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U of C commemorates National Day for Truth and Reconciliation

By Shefali Rai, September 30 2021ㅡ

Sept. 30, 2021 marked Canada’s response to the 80th Call to Action identified in the Truth and Reconciliation Commission of Canada: Calls to Action. The University of Calgary community joined this effort by participating in Orange Shirt Day — the first-ever National Day for Truth and Reconciliation. 

Orange Shirt Day originated from the story of Phyllis (Jack) Webstad, a six-year-old who was stripped of her brand-new back to school orange t-shirt on her first day at a residential school in 1973. This day invites us to honour, reflect and acknowledge the journey of the survivors and the tragic history and legacy of residential schools. 

Embarking on the events this week, U of C’s Office of Indigenous Engagement alongside the Calgary Public Library presented the Indigenous Writers Panel: Literature on Intergenerational Trauma and Healing webinar that candidly explored the topics of intergenerational trauma and Indigenous resilience. Dr. Michael Hart, vice-provost of Indigenous Engagement, hosted a panel of acclaimed novelists Lee Maracle, Richard Van Camp and Eden Robinson. 

Lee Maracle, a Stó:lō nation novelist and poet, commenced the discussion with an excerpt from her book Daughters are Forever

In her response to the role Indigenous literature plays in truth telling, Maracle described the divide between Indigenous and non-Indigenous people. 

“We can’t see each other because we don’t interact with each other,” said Maracle. “We don’t see our insides and our outsides in communion with each other — we are separated.”

When Maracle began her discovery of truth seeking and storytelling, she realized how Indigenous people became transformed, and that the current struggle, “is to get everybody to know that the land requires the cultures of Indigenous people to shine.”

Adding to this sentiment, Richard Van Camp, a Tłı̨chǫ Dene author of 26 books, acknowledged Maracle and her work. 

“Lee, you gave me my wings as a writer,” said Van Camp. “You shared with me that the beauty of fiction [is that] you can mend what is broken in your life and find what’s been stolen in your life. You can resurrect the dead with your writing. Those words changed my life.”

Van Camp wore an orange shirt to honour his mother and uncles who are residential school survivors. 

“I wear this beautiful orange shirt today for everyone who was abducted, for those who didn’t make it home, and as an admiration for survivors and their families,” he said.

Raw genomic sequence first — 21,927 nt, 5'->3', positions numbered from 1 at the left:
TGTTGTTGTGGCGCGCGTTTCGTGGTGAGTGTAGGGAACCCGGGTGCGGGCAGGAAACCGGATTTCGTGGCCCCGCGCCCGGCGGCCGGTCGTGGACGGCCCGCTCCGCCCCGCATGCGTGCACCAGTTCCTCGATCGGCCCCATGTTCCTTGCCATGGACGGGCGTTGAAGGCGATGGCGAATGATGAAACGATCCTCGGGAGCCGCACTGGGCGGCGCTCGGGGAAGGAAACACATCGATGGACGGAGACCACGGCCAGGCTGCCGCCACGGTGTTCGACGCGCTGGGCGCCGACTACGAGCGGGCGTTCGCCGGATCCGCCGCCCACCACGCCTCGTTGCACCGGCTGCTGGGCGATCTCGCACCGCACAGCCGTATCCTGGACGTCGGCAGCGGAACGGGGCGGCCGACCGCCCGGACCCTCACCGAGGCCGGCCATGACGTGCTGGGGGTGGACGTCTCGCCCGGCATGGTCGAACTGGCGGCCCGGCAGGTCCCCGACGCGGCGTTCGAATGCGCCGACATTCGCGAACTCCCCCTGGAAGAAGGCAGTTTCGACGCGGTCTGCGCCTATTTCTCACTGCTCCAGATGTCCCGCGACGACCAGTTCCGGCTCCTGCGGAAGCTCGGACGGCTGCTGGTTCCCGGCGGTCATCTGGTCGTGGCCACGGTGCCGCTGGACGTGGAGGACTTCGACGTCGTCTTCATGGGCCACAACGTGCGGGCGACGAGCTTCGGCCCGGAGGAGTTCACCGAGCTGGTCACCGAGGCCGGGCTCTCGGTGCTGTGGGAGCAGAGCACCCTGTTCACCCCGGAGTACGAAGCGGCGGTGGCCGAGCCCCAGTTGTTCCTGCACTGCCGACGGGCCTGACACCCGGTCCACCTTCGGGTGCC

Van Camp demonstrated the vulnerability he felt when writing When We Play Our Drums, They Sing! by reading a passage from his book.

Following Van Camp was Eden Robinson, writer from the Haisla and Heiltsuk First Nations and author of the renowned Monkey Beach

“When I was writing Monkey Beach, it was a journey for me and one that I took very consciously. Every single generation of my family before me went to residential schools. Some people were going through profound healing journeys,” said Robinson. 

She further elucidated her responsibilities as a writer, tying in Maracle and Van Camp’s traditional ways of storytelling. 

“When you watch Richard prepare for a reading […] he does a lot of work to make that look effortless,” said Robinson. “That to me is what a traditional storyteller does. When you listen to Lee, she’s sat at the elders’ feet — to me that is a culture keeper.”

Robinson clarified her role as a writer by adding, “What I am is a witness. Like you and everyone in the audience, you are bearing witness. It’s not an easy role especially when the stories are hard [to hear].” 

Hart then transitioned from the panel discussion to an open conversation about reflection and reconciliation. 

“We can’t lose our hearts by shutting them down,” said Hart. “I work in a system that reflects that of shutting things down and focusing on the mind. It works for the post-secondary system, but that’s not the way of our people.” 

Hart questioned the panelists on advice for emerging Indigenous writers and how our entire community can stand together in reconciliation. 

“Write for revenge,” said Van Camp. “We haven’t really talked about reconciliation during this panel. When our allies show up, stand up, and speak up and do the good work to help [Indigenous people] return to our whole selves, that’s witnessing and that’s being an ally.”

Maracle echoed Van Camp and stated, “We want to see each other in a way that’s truthful but without disrupting the journey of that person. We are only here to help people on their own journey, not make them take ours.” 

U of C President Ed McCauley mentioned the ongoing solidarity that Indigenous communities need from all of us as individuals and from the institution during his closing remarks. 

McCauley reflected on Maracle’s words and said, “Lee, your words struck home for me, when you said you are helping show us the way home. The work must go on.”

The University of Calgary is hosting several community events to commemorate Orange Shirt Day this week. Check out more details on all the other events online and to watch a screening of the film adaptation of Monkey Beach. To find more resources on being an ongoing ally, check out Settlers Take Action here.

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